William Saletan And Race—"He loved Big Brother"
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William Saletan's ongoing Maoist-style self-criticism for the crimethink of pointing out that James Watson knows more about the genetics of IQ than Watson's critics continues in Slate:

Not Black and White: Rethinking race and genes. By William Saletan

Five months ago, I wrote a series on race, genes, and intelligence. Everything about it hurt: the research, the writing, the reactions, the regrets. Not a day has gone by that I haven't thought about it. I've been struggling to reconcile two feelings that won't go away: that what I wrote was socially harmful and that I can't honestly renounce the evidence I presented. That evidence, which involved the proposed role of heredity in trait differences by race, is by no means complete or conclusive. But it's not dismissible, either. My colleague Stephen Metcalf summarized the debate better than I did: "It's a conflict between science and science."

When you find yourself in a dilemma this difficult, sometimes the best thing to do is let it sit in your head until you find a way to make sense of it within your value system. I think I'm beginning to find the answer that works for me: I was asking the wrong question.

In last fall's series, I asked myself why I was writing about such an ugly topic. "Because the truth isn't as bad as our ignorant, half-formed fears and suspicions about it," I concluded. "And because you can't solve a problem till you understand it." I wrote my commitment on a piece of paper and leaned it against my computer monitor: The truth doesn't care what you want.

Sometimes, with time and perspective, it's the small, overlooked things that turn out to be big. In retrospect, I was consumed by the wrong word. The flaw in my approach wasn't truth. It was the. Even if hereditary inequality among racial averages is a truth, it's less true, more unjust, and more pernicious than framing the same difference in nonracial terms. "The truth," as I accepted and framed it, was itself half-formed. It was, in that sense, a half-truth. And it flunked the practical test I had assigned it: To the extent that a social problem is genetic, you can't ultimately solve it by understanding it in racial terms.

A study published two weeks ago in Nature Medicine illustrates the point. Gina Kolata of the New York Times explains what happened:

Doctors who treat patients with heart failure have long been puzzled by a peculiar observation. Many black patients seem to do just as well if they take a mainstay of therapy, a class of drugs called beta blockers, as if they do not. [Now researchers] have discovered why: these nonresponsive patients have a slightly altered version of a gene that muscles use to control responses to nerve signals. … As many as 40 percent of blacks and 2 percent of whites have the gene variant, the researchers report. The findings, heart failure specialists say, mean that people with the altered gene might be spared taking what may be, for them, a useless therapy.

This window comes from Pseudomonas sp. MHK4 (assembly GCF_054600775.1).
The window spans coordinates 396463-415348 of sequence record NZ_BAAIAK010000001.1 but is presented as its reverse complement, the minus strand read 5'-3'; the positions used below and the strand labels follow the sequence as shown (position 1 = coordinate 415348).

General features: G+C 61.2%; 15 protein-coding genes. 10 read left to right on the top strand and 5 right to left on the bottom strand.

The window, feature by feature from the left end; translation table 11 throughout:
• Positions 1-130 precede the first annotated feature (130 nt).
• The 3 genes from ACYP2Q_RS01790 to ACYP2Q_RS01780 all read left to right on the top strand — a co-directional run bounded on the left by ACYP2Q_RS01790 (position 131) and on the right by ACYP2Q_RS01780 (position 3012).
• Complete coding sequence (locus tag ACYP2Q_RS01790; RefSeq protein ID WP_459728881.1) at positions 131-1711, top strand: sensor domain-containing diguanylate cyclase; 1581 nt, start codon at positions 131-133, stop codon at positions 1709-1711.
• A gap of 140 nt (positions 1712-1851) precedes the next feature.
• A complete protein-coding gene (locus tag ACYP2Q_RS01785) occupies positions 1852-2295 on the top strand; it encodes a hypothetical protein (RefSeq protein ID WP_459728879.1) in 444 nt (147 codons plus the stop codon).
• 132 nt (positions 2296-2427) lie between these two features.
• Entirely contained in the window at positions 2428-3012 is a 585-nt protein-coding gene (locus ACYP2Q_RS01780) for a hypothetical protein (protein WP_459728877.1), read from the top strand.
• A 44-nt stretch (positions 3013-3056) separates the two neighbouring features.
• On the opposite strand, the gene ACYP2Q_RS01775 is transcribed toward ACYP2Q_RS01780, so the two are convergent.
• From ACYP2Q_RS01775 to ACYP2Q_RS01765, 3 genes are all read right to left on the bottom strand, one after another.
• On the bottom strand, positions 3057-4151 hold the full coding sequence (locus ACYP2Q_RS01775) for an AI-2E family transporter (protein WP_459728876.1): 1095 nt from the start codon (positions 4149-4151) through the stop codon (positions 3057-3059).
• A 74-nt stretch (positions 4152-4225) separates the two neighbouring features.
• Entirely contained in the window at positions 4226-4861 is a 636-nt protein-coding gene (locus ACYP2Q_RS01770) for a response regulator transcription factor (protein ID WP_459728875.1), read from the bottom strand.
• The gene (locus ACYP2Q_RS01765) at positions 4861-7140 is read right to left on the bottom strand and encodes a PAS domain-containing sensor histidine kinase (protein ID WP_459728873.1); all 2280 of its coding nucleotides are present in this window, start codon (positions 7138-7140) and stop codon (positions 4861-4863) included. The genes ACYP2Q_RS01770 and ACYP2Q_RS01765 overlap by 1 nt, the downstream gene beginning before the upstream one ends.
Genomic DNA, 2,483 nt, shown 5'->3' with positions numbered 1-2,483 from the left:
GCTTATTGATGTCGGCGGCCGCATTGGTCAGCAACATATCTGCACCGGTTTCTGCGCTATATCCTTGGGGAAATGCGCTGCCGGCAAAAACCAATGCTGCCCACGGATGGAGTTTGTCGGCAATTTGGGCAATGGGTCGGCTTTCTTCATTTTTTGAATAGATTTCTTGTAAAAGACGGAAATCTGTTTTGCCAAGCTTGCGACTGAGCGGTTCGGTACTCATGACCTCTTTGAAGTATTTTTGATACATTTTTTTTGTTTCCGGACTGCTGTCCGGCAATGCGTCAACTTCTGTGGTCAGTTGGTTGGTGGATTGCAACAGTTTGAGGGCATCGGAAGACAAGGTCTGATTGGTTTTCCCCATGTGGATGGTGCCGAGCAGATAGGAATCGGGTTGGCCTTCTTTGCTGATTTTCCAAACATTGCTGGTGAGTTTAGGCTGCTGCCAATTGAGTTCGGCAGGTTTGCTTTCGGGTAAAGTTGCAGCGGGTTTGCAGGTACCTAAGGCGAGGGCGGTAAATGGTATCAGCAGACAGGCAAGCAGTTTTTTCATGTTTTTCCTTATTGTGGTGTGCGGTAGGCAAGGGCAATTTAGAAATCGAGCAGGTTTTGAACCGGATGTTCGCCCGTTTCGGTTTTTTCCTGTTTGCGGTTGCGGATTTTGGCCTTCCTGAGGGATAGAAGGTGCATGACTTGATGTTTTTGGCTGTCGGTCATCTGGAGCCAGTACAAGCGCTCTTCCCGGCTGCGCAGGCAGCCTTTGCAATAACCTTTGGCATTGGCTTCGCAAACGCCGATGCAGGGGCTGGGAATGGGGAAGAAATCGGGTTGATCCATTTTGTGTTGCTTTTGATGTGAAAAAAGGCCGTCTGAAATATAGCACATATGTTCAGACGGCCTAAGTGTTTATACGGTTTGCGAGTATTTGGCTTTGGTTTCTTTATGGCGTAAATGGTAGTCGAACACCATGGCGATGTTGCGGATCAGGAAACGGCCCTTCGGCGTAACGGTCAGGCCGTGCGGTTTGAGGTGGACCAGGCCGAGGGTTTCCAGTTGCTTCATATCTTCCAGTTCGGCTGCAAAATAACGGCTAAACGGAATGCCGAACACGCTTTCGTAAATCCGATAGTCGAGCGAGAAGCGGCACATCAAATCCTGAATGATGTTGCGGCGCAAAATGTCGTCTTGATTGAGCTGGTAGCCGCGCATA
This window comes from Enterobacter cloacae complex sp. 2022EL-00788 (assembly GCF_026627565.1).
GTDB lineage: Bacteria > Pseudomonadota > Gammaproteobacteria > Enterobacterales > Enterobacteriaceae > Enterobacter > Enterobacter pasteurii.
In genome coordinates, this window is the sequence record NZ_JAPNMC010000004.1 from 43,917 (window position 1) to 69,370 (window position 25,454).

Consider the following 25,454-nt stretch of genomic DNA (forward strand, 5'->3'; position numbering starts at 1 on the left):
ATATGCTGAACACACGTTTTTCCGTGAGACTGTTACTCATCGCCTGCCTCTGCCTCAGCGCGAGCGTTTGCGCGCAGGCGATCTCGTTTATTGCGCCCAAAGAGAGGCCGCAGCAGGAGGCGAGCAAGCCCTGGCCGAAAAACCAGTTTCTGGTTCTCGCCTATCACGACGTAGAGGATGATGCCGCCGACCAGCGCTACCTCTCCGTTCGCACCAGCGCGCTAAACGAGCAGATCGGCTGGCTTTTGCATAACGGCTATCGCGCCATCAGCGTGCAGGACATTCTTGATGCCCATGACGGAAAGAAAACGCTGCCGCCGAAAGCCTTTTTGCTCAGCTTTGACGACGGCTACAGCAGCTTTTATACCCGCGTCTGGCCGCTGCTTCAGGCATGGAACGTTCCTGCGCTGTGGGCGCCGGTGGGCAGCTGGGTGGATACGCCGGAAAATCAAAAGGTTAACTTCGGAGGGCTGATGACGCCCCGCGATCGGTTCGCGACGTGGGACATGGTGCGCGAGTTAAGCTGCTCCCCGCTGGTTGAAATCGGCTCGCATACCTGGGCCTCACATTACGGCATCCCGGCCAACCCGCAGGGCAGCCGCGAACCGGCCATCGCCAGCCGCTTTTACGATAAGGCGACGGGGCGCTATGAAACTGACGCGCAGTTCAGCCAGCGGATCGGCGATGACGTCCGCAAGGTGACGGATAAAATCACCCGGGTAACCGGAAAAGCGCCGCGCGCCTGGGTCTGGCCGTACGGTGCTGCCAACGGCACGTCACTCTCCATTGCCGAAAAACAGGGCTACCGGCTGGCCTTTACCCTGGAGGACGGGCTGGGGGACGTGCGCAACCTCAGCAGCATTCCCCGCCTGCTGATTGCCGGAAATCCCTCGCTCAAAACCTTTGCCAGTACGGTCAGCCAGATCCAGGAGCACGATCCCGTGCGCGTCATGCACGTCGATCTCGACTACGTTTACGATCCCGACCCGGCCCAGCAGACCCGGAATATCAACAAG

In other words, racial observation turned out to be a temporary step toward a deeper genetic explanation. Most blacks don't have the altered gene, and some whites do. Given these findings, prescribing or not prescribing beta blockers based on race rather than genes would be malpractice.

In a similar way, policy prescriptions based on race are social malpractice. Not because you can't find patterns on tests, but because any biological theory that starts with observed racial patterns has to end with genetic differences that cross racial lines. Race is the stone age of genetics. If you're a researcher looking for effects of heredity on medical or educational outcomes, race is the closest thing you presently have to genetic information about most people. And as a proxy measure, it sucks.

Okay, but the reason people get so irrationally upset when talk turns to race is because, much of the time, it's not a proxy measure: "Watch what you say, mister—you're talking about family here." People care about what you say about their races for the same reasons they care about what you say about their families. And that's not a metaphor.

To say that somebody is, say, white is not just a crude way of saying that they are unlikely to have the gene variant that makes beta blockers ineffective. It's actually much more of a way of saying that on, average, they are more likely to be genealogically related to another white person than to a non-white person. In other words, a white person has more family ties to white people than to nonwhite people. And who you are related to matters, in all sorts of ways, genetic, sociological, political, and personal, ways both subtle and bleedingly obvious.

It's irritating that after a full decade of my yammering away over and over again about a single insight that can clear up a remarkable amount of confusion in public discourse —that a racial group is an extended family that's partly inbred—confusion reigns unabated.

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